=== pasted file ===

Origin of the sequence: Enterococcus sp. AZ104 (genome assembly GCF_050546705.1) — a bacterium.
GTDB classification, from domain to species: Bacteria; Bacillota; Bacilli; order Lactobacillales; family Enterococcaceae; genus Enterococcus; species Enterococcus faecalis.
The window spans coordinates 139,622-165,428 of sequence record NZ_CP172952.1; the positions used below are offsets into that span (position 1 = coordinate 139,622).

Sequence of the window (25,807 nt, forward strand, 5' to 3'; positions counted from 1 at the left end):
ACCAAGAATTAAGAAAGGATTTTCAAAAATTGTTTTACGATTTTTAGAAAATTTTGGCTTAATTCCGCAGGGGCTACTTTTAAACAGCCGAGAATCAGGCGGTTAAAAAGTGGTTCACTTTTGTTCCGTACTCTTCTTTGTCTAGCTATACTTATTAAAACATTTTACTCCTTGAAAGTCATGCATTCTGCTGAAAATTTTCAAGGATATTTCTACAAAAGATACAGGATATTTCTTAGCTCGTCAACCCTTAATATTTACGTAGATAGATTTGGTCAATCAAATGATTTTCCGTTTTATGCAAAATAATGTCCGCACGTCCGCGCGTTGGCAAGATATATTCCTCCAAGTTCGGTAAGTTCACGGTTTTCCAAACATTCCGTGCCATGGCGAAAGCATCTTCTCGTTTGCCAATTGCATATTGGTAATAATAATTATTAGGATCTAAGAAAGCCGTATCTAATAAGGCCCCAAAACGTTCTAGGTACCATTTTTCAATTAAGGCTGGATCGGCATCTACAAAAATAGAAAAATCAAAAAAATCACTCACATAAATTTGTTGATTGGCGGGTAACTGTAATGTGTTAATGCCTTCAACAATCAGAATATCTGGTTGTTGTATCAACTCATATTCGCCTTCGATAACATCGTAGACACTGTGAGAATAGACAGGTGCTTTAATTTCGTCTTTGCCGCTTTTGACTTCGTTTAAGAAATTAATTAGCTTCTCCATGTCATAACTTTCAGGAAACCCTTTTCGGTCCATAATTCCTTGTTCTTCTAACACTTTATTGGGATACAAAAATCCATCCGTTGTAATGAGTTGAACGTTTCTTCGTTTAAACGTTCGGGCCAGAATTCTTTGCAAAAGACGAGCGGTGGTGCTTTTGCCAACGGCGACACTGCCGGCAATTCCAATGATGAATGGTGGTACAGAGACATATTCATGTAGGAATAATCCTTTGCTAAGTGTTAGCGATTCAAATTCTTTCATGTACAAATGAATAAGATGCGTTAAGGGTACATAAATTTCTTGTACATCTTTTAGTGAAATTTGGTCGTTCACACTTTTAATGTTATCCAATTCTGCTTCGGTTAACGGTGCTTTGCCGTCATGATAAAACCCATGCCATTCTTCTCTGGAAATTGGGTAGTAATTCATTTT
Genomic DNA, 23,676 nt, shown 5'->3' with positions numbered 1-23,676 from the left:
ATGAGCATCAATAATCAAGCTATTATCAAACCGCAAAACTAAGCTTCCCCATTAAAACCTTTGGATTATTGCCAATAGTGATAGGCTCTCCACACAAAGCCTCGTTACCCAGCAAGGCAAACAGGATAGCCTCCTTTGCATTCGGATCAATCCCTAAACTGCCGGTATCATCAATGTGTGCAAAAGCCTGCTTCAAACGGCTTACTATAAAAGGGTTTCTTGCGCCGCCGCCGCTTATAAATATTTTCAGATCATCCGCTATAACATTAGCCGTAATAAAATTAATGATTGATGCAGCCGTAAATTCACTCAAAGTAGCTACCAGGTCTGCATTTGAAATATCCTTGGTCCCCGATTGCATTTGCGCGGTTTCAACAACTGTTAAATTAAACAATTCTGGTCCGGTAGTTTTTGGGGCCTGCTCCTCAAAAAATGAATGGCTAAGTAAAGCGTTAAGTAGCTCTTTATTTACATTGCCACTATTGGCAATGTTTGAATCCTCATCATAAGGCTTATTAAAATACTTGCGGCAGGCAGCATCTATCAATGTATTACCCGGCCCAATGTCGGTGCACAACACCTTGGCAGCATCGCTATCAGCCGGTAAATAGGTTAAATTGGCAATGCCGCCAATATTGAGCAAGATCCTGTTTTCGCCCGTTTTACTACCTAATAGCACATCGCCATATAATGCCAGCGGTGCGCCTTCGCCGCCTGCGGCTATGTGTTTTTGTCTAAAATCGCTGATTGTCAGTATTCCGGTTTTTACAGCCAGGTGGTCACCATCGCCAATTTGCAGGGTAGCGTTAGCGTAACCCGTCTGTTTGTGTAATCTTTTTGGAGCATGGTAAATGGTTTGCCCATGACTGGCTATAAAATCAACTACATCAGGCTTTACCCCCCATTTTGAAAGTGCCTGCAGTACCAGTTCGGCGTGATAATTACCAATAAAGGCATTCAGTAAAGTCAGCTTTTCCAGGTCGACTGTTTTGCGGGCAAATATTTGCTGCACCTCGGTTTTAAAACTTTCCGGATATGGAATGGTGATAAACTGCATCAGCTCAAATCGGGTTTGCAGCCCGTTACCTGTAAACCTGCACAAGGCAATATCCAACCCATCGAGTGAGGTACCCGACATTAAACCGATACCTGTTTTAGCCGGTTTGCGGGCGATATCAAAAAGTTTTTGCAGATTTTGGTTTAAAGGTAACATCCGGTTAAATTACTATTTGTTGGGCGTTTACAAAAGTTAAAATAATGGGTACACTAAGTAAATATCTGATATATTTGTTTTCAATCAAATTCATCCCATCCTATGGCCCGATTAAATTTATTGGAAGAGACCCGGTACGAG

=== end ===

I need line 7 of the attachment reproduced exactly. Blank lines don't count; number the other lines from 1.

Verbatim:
ATGAGCATCAATAATCAAGCTATTATCAAACCGCAAAACTAAGCTTCCCCATTAAAACCTTTGGATTATTGCCAATAGTGATAGGCTCTCCACACAAAGCCTCGTTACCCAGCAAGGCAAACAGGATAGCCTCCTTTGCATTCGGATCAATCCCTAAACTGCCGGTATCATCAATGTGTGCAAAAGCCTGCTTCAAACGGCTTACTATAAAAGGGTTTCTTGCGCCGCCGCCGCTTATAAATATTTTCAGATCATCCGCTATAACATTAGCCGTAATAAAATTAATGATTGATGCAGCCGTAAATTCACTCAAAGTAGCTACCAGGTCTGCATTTGAAATATCCTTGGTCCCCGATTGCATTTGCGCGGTTTCAACAACTGTTAAATTAAACAATTCTGGTCCGGTAGTTTTTGGGGCCTGCTCCTCAAAAAATGAATGGCTAAGTAAAGCGTTAAGTAGCTCTTTATTTACATTGCCACTATTGGCAATGTTTGAATCCTCATCATAAGGCTTATTAAAATACTTGCGGCAGGCAGCATCTATCAATGTATTACCCGGCCCAATGTCGGTGCACAACACCTTGGCAGCATCGCTATCAGCCGGTAAATAGGTTAAATTGGCAATGCCGCCAATATTGAGCAAGATCCTGTTTTCGCCCGTTTTACTACCTAATAGCACATCGCCATATAATGCCAGCGGTGCGCCTTCGCCGCCTGCGGCTATGTGTTTTTGTCTAAAATCGCTGATTGTCAGTATTCCGGTTTTTACAGCCAGGTGGTCACCATCGCCAATTTGCAGGGTAGCGTTAGCGTAACCCGTCTGTTTGTGTAATCTTTTTGGAGCATGGTAAATGGTTTGCCCATGACTGGCTATAAAATCAACTACATCAGGCTTTACCCCCCATTTTGAAAGTGCCTGCAGTACCAGTTCGGCGTGATAATTACCAATAAAGGCATTCAGTAAAGTCAGCTTTTCCAGGTCGACTGTTTTGCGGGCAAATATTTGCTGCACCTCGGTTTTAAAACTTTCCGGATATGGAATGGTGATAAACTGCATCAGCTCAAATCGGGTTTGCAGCCCGTTACCTGTAAACCTGCACAAGGCAATATCCAACCCATCGAGTGAGGTACCCGACATTAAACCGATACCTGTTTTAGCCGGTTTGCGGGCGATATCAAAAAGTTTTTGCAGATTTTGGTTTAAAGGTAACATCCGGTTAAATTACTATTTGTTGGGCGTTTACAAAAGTTAAAATAATGGGTACACTAAGTAAATATCTGATATATTTGTTTTCAATCAAATTCATCCCATCCTATGGCCCGATTAAATTTATTGGAAGAGACCCGGTACGAG